A secret government agency recruits a group of imprisoned supervillains to execute dangerous black ops missions in exchange for clemency, which inevitably leads to chaos.
Suicide Squad, directed by David Ayer, is the latest installment in the DC Extended Universe (DCEU) of films, following Batman v. Superman which released earlier this year. There is a very apparent divide in the reception of this film, with a lot of critics receiving it poorly while fans seem to love it and believe critics are being unfair. For my part, I liked it, but it had a lot of problems.
To start things off on a positive note, I thought the cast was great. The characters were definitely the strongest part of the film, which helps for a team movie. Viola Davis portrayed Amanda Waller, the woman behind the team’s formation, and did a fantastic job bringing her ruthless, calculated leadership to life. Will Smith’s Deadshot had a good deal of humanity through his relationship with his daughter, but there was no mistaking him for an anti-hero. He’s still a cold-blooded villain and I like the way they balanced that.
Margot Robbie played a great Harley Quinn, faithful to the character while bringing her own unique spin to the role. Jared Leto’s Joker was well done too, this time around emphasizing him as more of a gangster. It was not my preferred take on him, some of his visual design is a bit much and his laugh wasn’t great, but I enjoyed him nonetheless. I was particularly happy that the Joker was woven into the story in a way that made sense to me, rather than stealing the focus for being the most iconic villain in the film. Best surprise was El Diablo, who managed to be the most sympathetic character to me and had an awesome moment displaying the extent of his power, which literally had me laughing with glee.
Some characters did falter, however, particularly Katana. She was visually cool and fun to watch in action, but she was unceremoniously introduced into the film with flimsy reasoning for why she was there. The relationship between Rick Flag, the leader of the group, and Dr. June Moone — the host body for the witch Enchantress — felt shoehorned in as well. It is established purely through exposition, and it frankly does not get much deeper than token affection and concern for one another.
The most damning weakness of this movie is its plot — the choice of villains (antagonists) especially. When nearly half of a team’s members consist of a psycho with a baseball bat, a big guy with a skin condition, and a criminal wielding boomerangs, why in the world would you pit them against god-like beings with reality-bending powers? To make matters worse, the conflict nearly immediately dissolves into the villain using a big set-piece superweapon that can destroy the world, which is shooting a blue beam of light into the sky. The second I saw this my expectations deflated significantly.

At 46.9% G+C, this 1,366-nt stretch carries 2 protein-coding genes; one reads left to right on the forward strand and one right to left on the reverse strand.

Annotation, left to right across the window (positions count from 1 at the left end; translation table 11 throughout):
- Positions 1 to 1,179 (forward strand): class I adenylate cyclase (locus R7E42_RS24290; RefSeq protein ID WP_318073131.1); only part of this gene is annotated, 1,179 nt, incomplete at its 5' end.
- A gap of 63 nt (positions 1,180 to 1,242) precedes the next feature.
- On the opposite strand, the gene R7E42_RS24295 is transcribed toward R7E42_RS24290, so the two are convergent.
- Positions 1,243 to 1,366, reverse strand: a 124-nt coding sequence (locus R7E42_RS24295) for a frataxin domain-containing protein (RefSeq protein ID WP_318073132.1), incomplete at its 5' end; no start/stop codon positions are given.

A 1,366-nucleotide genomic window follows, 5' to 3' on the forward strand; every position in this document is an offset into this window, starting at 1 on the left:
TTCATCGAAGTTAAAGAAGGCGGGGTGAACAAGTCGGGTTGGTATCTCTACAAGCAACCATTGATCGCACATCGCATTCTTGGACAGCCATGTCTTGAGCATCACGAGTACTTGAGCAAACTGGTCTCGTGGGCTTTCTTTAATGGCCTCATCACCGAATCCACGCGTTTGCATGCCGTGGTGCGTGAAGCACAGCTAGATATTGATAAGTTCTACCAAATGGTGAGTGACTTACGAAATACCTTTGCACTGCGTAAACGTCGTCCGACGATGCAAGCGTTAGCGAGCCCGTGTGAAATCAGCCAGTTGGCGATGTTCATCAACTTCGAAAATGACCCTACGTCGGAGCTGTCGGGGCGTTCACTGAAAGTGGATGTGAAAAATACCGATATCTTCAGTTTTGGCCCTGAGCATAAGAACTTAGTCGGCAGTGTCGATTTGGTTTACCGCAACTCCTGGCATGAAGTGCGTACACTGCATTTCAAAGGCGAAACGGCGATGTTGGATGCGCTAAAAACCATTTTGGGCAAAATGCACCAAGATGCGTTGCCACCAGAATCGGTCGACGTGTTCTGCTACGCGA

While stylistically over-the-top, the villains and conflict should have been a lot more grounded. The first act of the movie was great, though a little oddly paced, because it showcased a lot of these characters in their element and how threatening they can be to opponents at their level. While pitting them against something apocalyptic helps to justify their reasoning for wanting to stop to it, despite being villains themselves, it feels much too generic. I liked the characters, but couldn’t care less about the mission they had to pull off. Give me a villain that matches their crazy, with an army and maybe with some stolen super-science tech or something. Give me a villain that feels stylistically in tune with the rest of the damn movie.
Furthermore, there are aspects of comradery that come into play toward the end that just don’t feel earned. This mission is the first time any of them are even meeting, and there isn’t nearly enough time dedicated to showing these people, normally out for themselves and theirs, have bonded with one another. Had there been a smaller mission for them to perform in the first act as a proof-of-concept for the team, allowing them to spend more time together and group dynamics to better establish themselves, it would have been more believable.
Suicide Squad was still a fun movie. It wasn’t the cohesively over-the-top movie I wanted it to be, due largely in part to an inappropriate villain and generic plot, but the cast was strong enough to make it worth watching. With both cases of DCEU movies this year I liked them for what they did right yet I’m disappointed with all they did wrong. The DCEU really needs that one movie — their Iron Man — to grip audiences and show them this is all worth the investment. I just haven’t quite seen that yet. This movie at its best would have been an outlier to everything anyway, but I digress. This was fine, but didn’t hit the mark.